The world is now a global village and the invention of the internet has facilitated this process. However, there are people out there who have never tasted African meals or even heard of them. Gabi Asiedua Odebode is on a mission to change that with Afromeals, which is introducing people to the African and African inspired food culture one meal at a time.
The Ohio based chef caters to events and also recently found a way to reduce the cooking time for most African and Caribbean inspired meals by experimenting with seasonings and spices. Odebode put her findings in her maiden recipe book released in March 2019, ‘Afromeals 30 minutes meals and more.’
Speaking to Face2Face Africa, she said, “Many Africans especially the millennials, complain about the amount of time spent in the kitchen to African meals. So, we started out by creating recipes and products to make cooking easy and simple without it being a tedious task.”
After doing research on the top 10 ethnic foods in the world, no African and Caribbean meal made it to the list, she said. She also encountered people from other backgrounds who are not Africans and are curious about African and African inspired meals. This triggered Odebode to add cooking classes to her services.
“For this reason, I decided to fill this gap by introducing other cultures, or ethnic groups to our food and to my surprise they loved it.
“My business model not only focused on making cooking easy for African millennials but also introducing other cultures to the African food culture,” she told F2FA.
Odebode was born in Ghana and immigrated to the United States with her sister when she was nine. She holds a bachelor’s in biological sciences with a minor in Psychology and a master’s in biology with a concentration in Neuroscience, Molecular Biology, and Immunology.
She met her husband Iyanu Odebode, who was born and raised in Nigeria during her master’s program and now they have three amazing children.
Afromeals started off as Thavma Pastries in October 2014 when Odebode was heavily pregnant. At the time, she craved puff puff, the traditional African snack also known as Bofrot but could not find any so she decided to make them herself.
A guest at their home at the time who is not African tried the snack and ever since that day, it became the talk of the town. She now makes her own puff puff mix that retails in different African and international stores.
In 2015, with the sole intent of introducing Africa’s food culture in America, Afromeals was born. “We want to be what Rockefeller was to the oil industry in the African food business by changing the landscape of the African food space through innovations, research development, and customer service.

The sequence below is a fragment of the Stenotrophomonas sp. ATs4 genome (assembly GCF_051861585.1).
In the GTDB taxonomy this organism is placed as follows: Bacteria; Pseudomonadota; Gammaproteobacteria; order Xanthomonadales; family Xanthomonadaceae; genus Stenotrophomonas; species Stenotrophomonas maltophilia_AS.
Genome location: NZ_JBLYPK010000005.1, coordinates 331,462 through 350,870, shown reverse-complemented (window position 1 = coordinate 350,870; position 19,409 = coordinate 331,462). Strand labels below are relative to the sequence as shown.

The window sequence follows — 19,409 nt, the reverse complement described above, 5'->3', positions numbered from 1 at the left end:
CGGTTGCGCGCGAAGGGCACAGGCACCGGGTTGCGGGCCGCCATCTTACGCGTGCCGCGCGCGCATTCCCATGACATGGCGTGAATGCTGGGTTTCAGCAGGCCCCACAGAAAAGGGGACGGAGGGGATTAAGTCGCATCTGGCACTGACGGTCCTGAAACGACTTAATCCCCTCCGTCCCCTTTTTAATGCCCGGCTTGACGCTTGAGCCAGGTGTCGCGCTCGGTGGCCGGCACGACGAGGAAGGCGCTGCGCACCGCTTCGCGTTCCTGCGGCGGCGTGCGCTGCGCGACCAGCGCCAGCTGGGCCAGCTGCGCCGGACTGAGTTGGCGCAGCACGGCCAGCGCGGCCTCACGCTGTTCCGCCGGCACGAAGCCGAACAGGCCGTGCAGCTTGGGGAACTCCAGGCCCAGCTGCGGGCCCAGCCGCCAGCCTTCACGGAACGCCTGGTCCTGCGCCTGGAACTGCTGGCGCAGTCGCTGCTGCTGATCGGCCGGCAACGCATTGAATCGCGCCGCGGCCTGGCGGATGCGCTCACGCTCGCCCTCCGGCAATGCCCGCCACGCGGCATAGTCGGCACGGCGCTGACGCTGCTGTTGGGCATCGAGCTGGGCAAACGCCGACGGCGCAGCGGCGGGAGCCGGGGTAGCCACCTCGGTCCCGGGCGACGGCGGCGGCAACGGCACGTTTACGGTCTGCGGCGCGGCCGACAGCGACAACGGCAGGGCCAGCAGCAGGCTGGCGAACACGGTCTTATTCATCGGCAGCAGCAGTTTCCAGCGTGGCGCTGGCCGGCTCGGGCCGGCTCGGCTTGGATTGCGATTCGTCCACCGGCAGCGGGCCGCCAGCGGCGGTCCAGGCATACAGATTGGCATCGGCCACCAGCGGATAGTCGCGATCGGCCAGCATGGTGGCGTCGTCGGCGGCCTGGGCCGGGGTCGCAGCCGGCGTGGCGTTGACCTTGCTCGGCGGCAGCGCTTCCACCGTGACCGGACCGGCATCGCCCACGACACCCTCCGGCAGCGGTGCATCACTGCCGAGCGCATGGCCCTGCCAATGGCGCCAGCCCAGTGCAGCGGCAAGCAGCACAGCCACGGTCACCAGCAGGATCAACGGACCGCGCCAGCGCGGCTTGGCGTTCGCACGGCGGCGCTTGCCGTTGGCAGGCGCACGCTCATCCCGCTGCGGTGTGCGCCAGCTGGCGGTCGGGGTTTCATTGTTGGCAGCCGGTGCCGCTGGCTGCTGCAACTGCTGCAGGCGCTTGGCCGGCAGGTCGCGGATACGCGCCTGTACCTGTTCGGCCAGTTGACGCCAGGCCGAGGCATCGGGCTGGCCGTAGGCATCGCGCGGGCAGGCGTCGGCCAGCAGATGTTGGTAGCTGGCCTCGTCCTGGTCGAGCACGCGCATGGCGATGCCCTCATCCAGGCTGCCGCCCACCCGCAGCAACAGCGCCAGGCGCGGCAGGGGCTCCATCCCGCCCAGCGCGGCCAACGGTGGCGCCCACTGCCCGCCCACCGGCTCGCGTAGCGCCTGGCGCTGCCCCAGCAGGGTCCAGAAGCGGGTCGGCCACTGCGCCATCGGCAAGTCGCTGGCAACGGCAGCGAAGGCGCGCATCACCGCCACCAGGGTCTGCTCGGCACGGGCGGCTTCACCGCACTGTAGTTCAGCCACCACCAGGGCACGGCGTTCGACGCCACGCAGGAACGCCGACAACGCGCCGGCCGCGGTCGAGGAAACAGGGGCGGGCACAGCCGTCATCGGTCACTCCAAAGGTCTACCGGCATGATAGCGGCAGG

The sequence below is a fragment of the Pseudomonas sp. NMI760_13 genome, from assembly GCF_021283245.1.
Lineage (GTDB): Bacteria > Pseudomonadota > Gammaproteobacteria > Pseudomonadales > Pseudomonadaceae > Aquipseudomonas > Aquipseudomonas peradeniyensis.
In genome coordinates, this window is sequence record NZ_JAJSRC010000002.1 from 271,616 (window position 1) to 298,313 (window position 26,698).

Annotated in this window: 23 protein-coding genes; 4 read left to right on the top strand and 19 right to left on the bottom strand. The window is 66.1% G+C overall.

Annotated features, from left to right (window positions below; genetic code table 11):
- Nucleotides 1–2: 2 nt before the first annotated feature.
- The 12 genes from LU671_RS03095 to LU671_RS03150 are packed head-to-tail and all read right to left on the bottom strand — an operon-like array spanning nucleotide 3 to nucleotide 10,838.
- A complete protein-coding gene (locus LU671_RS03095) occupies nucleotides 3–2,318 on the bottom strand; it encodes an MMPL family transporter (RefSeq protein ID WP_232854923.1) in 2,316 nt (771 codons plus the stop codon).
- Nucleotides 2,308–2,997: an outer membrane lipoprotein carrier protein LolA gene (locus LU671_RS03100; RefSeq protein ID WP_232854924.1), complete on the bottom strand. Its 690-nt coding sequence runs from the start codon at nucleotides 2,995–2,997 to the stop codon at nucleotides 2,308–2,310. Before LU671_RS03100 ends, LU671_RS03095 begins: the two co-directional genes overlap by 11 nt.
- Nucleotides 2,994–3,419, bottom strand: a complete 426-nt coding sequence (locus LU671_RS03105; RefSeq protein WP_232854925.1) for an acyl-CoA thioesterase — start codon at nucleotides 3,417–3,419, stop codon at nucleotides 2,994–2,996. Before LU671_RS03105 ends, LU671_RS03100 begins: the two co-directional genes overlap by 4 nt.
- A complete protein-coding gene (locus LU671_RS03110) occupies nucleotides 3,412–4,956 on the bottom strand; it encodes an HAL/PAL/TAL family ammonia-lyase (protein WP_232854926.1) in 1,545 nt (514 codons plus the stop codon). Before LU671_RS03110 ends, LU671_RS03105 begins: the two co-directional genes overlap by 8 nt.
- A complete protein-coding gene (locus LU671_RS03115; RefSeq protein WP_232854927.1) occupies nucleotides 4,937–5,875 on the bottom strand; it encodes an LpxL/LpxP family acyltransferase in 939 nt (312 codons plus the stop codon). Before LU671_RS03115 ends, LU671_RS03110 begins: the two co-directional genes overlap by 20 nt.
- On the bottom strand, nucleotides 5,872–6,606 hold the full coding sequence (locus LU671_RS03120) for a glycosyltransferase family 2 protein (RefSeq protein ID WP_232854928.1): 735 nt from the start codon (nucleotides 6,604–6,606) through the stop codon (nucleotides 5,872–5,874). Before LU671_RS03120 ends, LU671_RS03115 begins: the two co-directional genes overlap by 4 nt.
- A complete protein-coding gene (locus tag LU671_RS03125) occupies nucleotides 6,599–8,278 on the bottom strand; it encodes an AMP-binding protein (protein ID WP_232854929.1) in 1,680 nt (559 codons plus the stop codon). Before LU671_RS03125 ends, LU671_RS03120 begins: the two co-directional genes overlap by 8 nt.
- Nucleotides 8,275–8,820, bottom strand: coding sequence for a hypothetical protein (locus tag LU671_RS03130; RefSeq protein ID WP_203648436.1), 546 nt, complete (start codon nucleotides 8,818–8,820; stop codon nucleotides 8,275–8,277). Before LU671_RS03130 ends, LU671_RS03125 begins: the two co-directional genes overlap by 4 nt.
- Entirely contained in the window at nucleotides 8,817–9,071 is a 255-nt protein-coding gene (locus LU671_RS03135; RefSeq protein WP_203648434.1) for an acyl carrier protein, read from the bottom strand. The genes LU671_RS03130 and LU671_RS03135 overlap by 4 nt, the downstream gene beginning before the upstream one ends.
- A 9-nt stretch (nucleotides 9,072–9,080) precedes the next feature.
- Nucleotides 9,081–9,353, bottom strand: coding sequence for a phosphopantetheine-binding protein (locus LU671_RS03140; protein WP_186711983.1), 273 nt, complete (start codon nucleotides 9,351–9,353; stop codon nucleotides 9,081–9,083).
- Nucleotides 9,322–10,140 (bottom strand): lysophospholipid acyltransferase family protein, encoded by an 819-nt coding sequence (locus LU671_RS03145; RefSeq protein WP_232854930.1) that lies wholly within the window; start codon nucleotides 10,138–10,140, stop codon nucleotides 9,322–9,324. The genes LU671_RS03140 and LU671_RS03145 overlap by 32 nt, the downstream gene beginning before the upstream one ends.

“We are introducing the African delicacy in such a way that is dynamic by deliberately making the food making process less intimidating.”
The Afromeals cooking classes are always booked, with 95% of the participants being Caucasians. Many also want to learn how to cook the meals from someone who knows the culture and the history behind the food.
The class is now virtual due to COVID-19. What Odebode loves about her job is the fact that she is imparting the African culture to others through food.
“I realized after an encounter with a student and her family who came in to learn how to make authentic Ghanaian meals for her birthday was that what we are doing is more than teaching people to cook, but we are also making memories and giving people a cultural experience right in here in America.
“Many Americans have come to love African and Caribbean foods and keep coming back for it because of the awareness we are bringing to our food.”
In June 2020, Afromeals launched its own spice blends now retailed in Jungle Jims in Fairfield Ohio, in Findlay’s Market and will be stocked in Whole Foods Markets. Alternatively, purchases could be made via its website.
Odebode is at the moment planning to start a foundation to feed the homeless.
“I love feeding people especially those who have nothing to eat. I have done several events where we have cooked and fed the homeless in our community.
“At some point, I plan to start a foundation where we can feed homeless people regularly and teach children from the foster care system and families in low-income communities how to cook, providing them with all the necessary ingredients for free,” she told F2FA.